Konoyu Nakamura is Professor of Clinical Psychology at Otemon Gakuin University in Osaka, Japan. She is involved in clinical work at her private practice in Kyoto as a Jungian-oriented psychotherapist. She has contributed chapters to several books, including Analytical Psychology in a Changing World: The Search for Self, Identity and Community (2015) and Jungian Perspective on Rebirth and Renewal Phoenix Rising (2017). She was responsible for translating Susan Rowland’s Jung: A Feminist Revision into Japanese (2021). She is a member of the International Association for Jungian Studies and is a member of the Executive of Committee of the International Association for Jungian Studies for the 2015–2020 term and she was also Co-Chair of the 2019 IAJS Regional Conference, Osaka, Japan, at Otemon Gakuin University.
Stefano Carta is a psychologist and a Jungian analyst graduate at the C.G. Jung Institute in Zurich. He is Professor of Dynamic and Clinical Psychology at the University of Cagliari, Italy, and Honorary Professor at the Department of Psychoanalytic Studies at the University of Essex, UK. He is a member of the International Association of Analytical Psychology, and of the Associazione Italiana di Psicologia Analitica (AIPA), of which he was the President for the 2002-2006 term. He has been the representative for Italy at the United Nations’ International Union of Psychological Sciences. He has also been a consultant for UNESCO, for which he has edited a three-volume entry on psychology for the Encyclopedia of Life Support Systems. He is the the director of the oldest Jungian Journal in Italy, The Rivista di Psicologia Analitica, and has been the deputy Europe editor of the Journal of Analytical Psychology.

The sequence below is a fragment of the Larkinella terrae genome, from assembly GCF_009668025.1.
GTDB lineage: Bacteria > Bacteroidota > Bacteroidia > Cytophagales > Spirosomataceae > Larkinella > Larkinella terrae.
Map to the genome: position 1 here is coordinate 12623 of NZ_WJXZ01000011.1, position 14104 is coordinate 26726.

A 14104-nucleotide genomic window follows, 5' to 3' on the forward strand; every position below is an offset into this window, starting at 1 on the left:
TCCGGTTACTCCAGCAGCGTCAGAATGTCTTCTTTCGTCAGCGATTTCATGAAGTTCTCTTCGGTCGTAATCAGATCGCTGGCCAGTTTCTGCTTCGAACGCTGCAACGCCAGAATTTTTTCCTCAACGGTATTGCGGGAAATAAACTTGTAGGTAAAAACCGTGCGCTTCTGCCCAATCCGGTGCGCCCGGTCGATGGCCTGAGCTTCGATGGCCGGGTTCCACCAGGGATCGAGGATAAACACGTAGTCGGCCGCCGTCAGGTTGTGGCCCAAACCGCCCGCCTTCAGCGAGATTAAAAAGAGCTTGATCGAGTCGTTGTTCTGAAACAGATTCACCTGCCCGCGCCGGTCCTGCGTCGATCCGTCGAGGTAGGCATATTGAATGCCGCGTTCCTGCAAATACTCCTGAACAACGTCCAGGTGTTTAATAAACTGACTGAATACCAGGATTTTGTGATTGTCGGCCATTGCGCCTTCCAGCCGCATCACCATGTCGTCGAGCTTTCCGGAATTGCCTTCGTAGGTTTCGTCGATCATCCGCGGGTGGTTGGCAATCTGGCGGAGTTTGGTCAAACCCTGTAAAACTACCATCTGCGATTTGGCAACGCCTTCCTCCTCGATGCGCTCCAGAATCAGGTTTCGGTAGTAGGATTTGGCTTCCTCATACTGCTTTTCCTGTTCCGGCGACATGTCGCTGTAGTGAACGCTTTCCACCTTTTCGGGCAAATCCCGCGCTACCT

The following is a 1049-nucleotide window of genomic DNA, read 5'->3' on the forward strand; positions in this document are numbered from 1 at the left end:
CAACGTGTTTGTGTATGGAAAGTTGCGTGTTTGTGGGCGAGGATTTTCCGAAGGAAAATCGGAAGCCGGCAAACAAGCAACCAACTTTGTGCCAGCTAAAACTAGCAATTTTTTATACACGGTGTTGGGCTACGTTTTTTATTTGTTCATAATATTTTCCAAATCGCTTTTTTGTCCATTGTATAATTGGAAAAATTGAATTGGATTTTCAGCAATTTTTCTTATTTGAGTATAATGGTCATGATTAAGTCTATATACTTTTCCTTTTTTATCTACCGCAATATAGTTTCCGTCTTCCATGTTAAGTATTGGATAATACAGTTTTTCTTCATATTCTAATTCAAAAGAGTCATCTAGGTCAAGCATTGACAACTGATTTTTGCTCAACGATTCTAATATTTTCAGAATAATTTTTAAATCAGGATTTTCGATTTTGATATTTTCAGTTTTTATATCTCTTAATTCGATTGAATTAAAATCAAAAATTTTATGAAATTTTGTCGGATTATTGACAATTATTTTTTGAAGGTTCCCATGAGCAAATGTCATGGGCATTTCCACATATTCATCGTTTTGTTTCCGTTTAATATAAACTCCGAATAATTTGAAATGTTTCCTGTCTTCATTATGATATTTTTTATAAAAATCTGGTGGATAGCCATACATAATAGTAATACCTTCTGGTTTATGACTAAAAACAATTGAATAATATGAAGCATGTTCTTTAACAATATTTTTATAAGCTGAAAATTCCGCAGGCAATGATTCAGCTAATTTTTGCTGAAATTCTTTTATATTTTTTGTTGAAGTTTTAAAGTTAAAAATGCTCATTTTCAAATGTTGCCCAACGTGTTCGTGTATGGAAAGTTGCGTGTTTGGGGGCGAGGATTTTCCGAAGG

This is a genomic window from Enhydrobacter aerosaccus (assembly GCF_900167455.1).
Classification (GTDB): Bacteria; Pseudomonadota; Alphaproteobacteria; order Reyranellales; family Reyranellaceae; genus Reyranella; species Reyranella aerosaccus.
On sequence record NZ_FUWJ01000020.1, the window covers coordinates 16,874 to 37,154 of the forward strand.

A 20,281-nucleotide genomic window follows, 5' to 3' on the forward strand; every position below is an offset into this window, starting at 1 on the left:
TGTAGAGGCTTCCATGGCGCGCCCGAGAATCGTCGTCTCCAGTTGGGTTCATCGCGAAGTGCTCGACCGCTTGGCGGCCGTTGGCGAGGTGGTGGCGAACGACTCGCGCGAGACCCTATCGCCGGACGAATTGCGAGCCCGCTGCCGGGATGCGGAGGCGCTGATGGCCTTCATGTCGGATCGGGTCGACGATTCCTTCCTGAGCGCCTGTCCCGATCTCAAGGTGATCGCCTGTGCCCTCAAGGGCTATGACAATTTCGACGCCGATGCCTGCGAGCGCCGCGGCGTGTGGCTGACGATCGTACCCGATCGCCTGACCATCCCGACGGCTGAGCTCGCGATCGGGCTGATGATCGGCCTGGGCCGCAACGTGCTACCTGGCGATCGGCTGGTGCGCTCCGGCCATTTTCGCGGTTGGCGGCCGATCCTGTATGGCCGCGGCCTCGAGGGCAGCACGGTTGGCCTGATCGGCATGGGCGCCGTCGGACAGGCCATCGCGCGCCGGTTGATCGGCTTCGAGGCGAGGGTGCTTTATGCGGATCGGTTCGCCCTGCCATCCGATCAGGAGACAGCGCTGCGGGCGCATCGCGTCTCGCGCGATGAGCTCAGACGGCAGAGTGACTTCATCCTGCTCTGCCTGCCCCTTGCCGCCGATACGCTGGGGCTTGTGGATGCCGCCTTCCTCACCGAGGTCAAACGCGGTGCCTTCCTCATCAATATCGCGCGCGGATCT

"In this rich compilation, Konoyu Nakamura and Stefano Carta bring together different minds mediated by different cultures to reflect in dialogue and intersectionality on the often dichotomous characterization between East and West. The fruit of this union amply shows how the individual and the collective constellate as a symbolic unity of humanity. This is arguably one of the most successful endeavors in advancing cross-cultural dialogue in Jungian studies."
- Prof. Jon Mills, Postgraduate Programs in Psychoanalysis and Psychotherapy, Adelphi University, USA; author of Jung and Philosophy.
"Two renowned Professors of Jungian Psychology: Professor Stefano Carta, University of Cagliari, Italy and Professor Konoyu Nakamura, University of Otemon Gakuin, Japan, have co-edited an innovative, sensitive and inspired exploration of East meets West, based on the papers presented at the International Association of Jungian Studies (IAJS) regional conference, held in Osaka, Japan, 2019. Through examining different individual and cultural forms, creative symbols and their historical specificity and efficacy are better understood and further cherished. This excellent, thought-provoking collection opens up new horizons to explore the East and West from cultural and clinical perspectives which cross fertilize, expand and stretch the boundaries ‘in between’ the two."
- Dr. Phil. Elizabeth Brodersen, Accredited Training Analyst and Supervisor, CG Jung Institute, Zürich; former Co-Chair of the International Association of Jungian Studies (IAJS).